Providence Church grew out of a Wednesday evening Bible study that began in 1980. Grace OPC in San Antonio was our mother church. Its pastor, Rev. Jack Peterson, put a lot of miles on his car driving back and forth as he taught these week night Bible studies. When Sunday worship services, initially held in the afternoon, were started, he also drove here and led them. Grace OPC brought us our own first pastor, Rev. Jerry Taylor, in 1982, by calling him as their associate pastor, but for the purpose of working in Austin with our group. Fairly rapidly, we grew to the point of being able to become organized as a particular congregation.
A special service of particularization was held by the presbytery for our church on April 29, 1984. At that point, Rev. Taylor became our regular pastor. Articles of Incorporation were filed with the State of Texas the same year, and the congregation adopted bylaws in early 1985. During the first four years we received outside financial assistance from the denomination, from the presbytery, and also from Grace OPC, for which we are very thankful.
Our church was named “Providence” in 1984. A committee collected more than fifty suggestions for names, analyzed them, and finally recommended this particular name. The committee’s reasons were as follows:
- The Westminster Standards highlight God’s providence as a cardinal teaching of scripture.
- This name is God-centered and emphasizes the character of God, while also being warm and underscoring God’s loving care and concern for His people.
- As a new church, we especially appreciate God’s providential dealings with us—His encouragement, His shepherding, His guidance—and we acknowledge that it is God who has built this church and brought us together.
- Providence—the belief in God’s sovereignty—is a characteristic tenet of Reformed theology, and hence identifies the doctrinal stand of our church.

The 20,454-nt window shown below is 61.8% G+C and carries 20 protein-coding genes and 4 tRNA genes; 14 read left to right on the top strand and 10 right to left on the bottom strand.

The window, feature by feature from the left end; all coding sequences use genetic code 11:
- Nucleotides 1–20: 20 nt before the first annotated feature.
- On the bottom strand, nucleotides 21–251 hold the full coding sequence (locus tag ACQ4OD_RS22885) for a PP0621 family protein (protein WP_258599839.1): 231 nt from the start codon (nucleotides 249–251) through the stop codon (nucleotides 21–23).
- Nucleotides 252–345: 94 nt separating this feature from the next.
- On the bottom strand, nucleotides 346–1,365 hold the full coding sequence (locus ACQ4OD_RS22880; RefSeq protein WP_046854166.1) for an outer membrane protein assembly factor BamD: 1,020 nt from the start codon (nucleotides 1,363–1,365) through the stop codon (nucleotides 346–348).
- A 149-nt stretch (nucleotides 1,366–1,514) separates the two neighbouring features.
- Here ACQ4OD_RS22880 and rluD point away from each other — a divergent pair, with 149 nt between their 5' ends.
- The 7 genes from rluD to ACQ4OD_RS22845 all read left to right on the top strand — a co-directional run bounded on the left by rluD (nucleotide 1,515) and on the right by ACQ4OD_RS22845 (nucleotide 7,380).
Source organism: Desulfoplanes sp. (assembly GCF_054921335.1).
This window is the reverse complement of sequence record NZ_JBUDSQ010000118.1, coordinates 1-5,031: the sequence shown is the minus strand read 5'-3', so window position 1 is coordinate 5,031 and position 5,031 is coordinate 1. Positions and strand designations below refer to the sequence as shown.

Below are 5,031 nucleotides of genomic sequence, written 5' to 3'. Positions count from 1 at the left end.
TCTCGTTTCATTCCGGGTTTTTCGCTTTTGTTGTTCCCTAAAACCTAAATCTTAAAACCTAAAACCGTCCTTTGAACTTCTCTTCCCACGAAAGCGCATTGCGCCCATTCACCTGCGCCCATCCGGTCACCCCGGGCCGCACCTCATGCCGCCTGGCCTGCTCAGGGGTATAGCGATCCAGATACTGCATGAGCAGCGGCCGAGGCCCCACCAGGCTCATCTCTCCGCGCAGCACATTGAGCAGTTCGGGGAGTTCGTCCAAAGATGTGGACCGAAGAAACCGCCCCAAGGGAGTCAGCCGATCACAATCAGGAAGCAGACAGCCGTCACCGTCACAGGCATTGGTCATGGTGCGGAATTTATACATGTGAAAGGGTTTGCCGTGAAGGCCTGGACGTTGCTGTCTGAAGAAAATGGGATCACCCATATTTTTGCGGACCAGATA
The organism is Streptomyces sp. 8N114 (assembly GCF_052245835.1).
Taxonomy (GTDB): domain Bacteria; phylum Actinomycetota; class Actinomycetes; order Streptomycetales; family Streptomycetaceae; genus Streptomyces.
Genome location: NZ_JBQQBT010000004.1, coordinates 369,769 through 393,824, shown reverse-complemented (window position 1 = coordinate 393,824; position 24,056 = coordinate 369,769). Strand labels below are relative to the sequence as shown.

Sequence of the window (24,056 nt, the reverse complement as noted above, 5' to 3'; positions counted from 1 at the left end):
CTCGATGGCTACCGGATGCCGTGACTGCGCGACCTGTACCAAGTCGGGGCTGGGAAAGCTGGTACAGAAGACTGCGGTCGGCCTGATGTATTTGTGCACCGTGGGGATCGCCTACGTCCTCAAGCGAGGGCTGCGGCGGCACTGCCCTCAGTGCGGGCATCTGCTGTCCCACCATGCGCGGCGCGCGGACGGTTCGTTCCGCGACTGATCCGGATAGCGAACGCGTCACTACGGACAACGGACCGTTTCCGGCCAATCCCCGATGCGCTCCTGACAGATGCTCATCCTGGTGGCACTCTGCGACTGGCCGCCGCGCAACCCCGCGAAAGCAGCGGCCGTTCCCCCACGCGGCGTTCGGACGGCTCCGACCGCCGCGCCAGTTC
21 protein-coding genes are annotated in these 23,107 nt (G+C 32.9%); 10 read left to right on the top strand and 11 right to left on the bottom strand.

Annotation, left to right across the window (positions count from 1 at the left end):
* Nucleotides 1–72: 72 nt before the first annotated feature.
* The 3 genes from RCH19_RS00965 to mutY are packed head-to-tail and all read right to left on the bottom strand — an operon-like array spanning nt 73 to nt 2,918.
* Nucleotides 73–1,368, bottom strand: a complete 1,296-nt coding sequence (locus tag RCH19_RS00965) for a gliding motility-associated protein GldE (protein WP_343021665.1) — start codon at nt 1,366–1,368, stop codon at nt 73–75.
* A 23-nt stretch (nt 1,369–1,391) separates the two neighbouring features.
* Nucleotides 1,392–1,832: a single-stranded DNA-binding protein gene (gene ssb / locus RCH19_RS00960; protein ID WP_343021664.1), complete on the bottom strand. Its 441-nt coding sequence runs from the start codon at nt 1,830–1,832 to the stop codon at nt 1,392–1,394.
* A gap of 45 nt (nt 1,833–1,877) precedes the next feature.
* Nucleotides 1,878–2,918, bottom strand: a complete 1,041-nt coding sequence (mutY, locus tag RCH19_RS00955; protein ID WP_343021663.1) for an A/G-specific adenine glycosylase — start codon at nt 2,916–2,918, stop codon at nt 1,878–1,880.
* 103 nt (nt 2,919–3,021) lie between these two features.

- This name was unique, in that no other churches in Austin had this name.
The activities of our church in its early phase indicate that there was great responsiveness to sound biblical teaching and Reformed doctrine. A weekly Sunday evening study class on the Westminster Confession of faith evolved into an informal vesper service in 1986 and eventually into a regular Sunday evening worship service. Sunday School classes for children and adults were begun in February of 1983. The first Inquirers Class for new members occurred in 1984, and subsequent classes have been held through the years when needed. By the way, the original Bible study that gave birth to our church is still going on. The only difference is that the church now has several other Bible studies as well, at various locations in and around Austin. In addition, shorter-term evangelistic Bible studies have been held now and then.
Initially our church was in the Presbytery of the Dakotas, which at that time stretched north to south from the border of Canada to the border of Mexico. In January of 1986, for obvious geographical reasons, the southern half of this presbytery split off as the new Presbytery of the Southwest, encompassing the states of Texas, Oklahoma, and New Mexico. Our church has hosted in Austin two meetings of the presbytery.